“He brought his own background to the music,” Pelli said. “Classical music, french waltzes. Django was from a traveling family generically known as Gypsies. So he grew up traveling in a horse-drawn carriage as a youngster just all throughout Western Europe. Eventually his family settled just outside Paris in this slum-marsh region. He spent his youth there and then walking into Paris and playing music. He was already a professional musician by age 12.”
Pelli plays violin and is a member of the Onyx Club Boys. Pelli learned about the gypsy jazz style after being recruited by a friend, whose band was missing a violinist.
“Every year I try to expand it and have new components," Gabriel Pelli said. "This year it’s three days, a lot of workshops, some jam sessions and two featured concerts."
The Onyx Club Boys will be playing with Tony Williamson at the festival. Williamson, who received the North Carolina Heritage Award in 2018, is a UNC alumnus and started playing mandolin at a young age.
“When I was 4, my dad brought home a mandolin for my older brother for his birthday and he told me not to touch it," Williamson said. "I learned that little sucker in no time. I was playing out at conventions and family picnics and jam sessions by the time I was 6, 7, 8 years old."
Williamson grew up listening to bluegrass music. It wasn’t until he met Kenny Baker, a fiddler, that he was introduced to gypsy jazz.
“I met him for the first time in 1969 at a festival and he was backstage playing guitar and it just blew my mind because it was unlike anything I’d heard before, and he told me I needed to listen to Django Reinhardt and Stéphane Grappelli,” Williamson said.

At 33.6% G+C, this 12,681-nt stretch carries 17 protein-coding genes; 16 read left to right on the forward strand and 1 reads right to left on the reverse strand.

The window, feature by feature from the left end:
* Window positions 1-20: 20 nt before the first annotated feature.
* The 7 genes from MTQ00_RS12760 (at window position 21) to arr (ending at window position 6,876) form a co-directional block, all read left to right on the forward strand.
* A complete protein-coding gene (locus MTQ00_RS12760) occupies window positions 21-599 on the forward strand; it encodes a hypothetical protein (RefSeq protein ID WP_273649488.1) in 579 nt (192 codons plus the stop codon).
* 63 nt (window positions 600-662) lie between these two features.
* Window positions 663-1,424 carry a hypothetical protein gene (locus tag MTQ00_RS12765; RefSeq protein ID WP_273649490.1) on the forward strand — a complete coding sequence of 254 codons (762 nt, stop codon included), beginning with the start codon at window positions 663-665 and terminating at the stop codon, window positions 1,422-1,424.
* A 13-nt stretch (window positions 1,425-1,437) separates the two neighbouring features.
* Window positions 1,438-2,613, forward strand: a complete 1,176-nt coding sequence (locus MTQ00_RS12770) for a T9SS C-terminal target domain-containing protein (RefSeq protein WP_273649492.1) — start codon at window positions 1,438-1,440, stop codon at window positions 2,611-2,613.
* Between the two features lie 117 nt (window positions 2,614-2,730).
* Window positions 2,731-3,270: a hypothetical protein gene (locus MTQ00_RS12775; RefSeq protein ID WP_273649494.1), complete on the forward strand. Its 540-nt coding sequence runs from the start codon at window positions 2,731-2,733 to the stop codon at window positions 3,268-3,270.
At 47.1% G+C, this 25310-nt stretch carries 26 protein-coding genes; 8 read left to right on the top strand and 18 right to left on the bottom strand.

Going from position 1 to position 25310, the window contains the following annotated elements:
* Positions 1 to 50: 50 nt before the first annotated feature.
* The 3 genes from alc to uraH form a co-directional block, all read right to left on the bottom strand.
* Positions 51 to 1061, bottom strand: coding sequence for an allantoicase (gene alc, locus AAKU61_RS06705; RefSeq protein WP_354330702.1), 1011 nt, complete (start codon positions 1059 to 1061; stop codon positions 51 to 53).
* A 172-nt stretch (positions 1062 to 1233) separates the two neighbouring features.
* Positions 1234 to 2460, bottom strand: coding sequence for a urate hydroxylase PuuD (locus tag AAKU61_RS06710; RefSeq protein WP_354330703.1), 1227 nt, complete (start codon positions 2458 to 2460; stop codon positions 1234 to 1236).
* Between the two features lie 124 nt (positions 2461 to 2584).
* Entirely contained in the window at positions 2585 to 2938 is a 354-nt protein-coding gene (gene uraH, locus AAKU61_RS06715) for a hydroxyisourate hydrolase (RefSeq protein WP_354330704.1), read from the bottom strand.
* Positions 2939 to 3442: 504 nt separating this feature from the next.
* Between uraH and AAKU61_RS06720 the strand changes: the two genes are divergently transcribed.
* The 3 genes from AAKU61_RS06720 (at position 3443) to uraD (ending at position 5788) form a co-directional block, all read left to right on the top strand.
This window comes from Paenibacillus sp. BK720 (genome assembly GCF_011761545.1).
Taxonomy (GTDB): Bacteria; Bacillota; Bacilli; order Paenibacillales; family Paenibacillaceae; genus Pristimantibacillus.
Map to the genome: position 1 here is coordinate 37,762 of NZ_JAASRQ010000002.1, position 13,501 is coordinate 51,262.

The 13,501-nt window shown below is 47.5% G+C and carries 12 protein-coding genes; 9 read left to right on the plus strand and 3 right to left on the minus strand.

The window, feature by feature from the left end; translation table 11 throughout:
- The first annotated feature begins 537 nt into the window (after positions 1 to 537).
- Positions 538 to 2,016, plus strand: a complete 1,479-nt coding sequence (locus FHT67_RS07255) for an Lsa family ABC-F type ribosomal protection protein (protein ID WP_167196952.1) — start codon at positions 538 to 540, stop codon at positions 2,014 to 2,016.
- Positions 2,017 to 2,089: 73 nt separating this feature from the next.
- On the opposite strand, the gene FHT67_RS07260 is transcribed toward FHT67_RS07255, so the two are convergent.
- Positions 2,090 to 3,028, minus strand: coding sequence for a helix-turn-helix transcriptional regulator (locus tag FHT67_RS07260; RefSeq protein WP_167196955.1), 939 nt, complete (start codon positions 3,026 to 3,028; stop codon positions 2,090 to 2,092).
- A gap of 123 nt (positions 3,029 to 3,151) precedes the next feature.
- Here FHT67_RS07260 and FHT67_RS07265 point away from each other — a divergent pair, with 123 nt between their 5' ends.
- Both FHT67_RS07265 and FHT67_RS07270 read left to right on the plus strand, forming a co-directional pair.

Williamson lives on his farm in Chatham County and travels the world playing mandolin.
“I was in Paris riding on the metro and there was a group of Gypsies traveling around with their change bucket and getting people to throw coins in," Williamson said. "They were playing guitar and accordion. Of course I had my mandolin and so I joined in with them. And we started playing all this gypsy music and went from one end of the metro to the other."
The festival also includes several workshops, including those on mandolin led by Williamson, violin led by Pelli, and swing dance lessons led by Richard Badu and Susan Jean.
Badu teaches swing dancing and tai chi full time and attended the Berklee College of Music.
“People said 'You’re always swing dancing with your girlfriend, so why don’t you teach a swing dance workshop?'” Badu said.
After several successful dance workshops, Badu became a full time dance teacher and started the swing scene in North Carolina. Badu teaches at The ArtsCenter in Carrboro as well as private lessons in swing dance and tai chi at his home in Hillsborough.
“I was fortunate when I lived in Boston I was studying with Chinese masters," Babu said. "With this one guy four hours a day, six days a week. Until he died."
In the '90s, Badu went to an international dance camp in Sweden.
“You can Lindy Hop (swing dance) anywhere in the world," Badu said. "And go swing dancing and dance with people you might not even be able to talk to. I remember dancing with this one woman from Hungary. We didn’t have one word in common except for 'Lindy Hop' and dance. So you can dance, just like you can play music with people you can’t speak with.”
Babu said he believes dance and music are forms of communication that can transcend language.
“You float along, you travel freely and you reach into the air, and grasp whatever you can, and you don’t think about the ownership of the note; you just think 'it's here, it's mine now and I’ll share it with you,'” Tony Williamson said.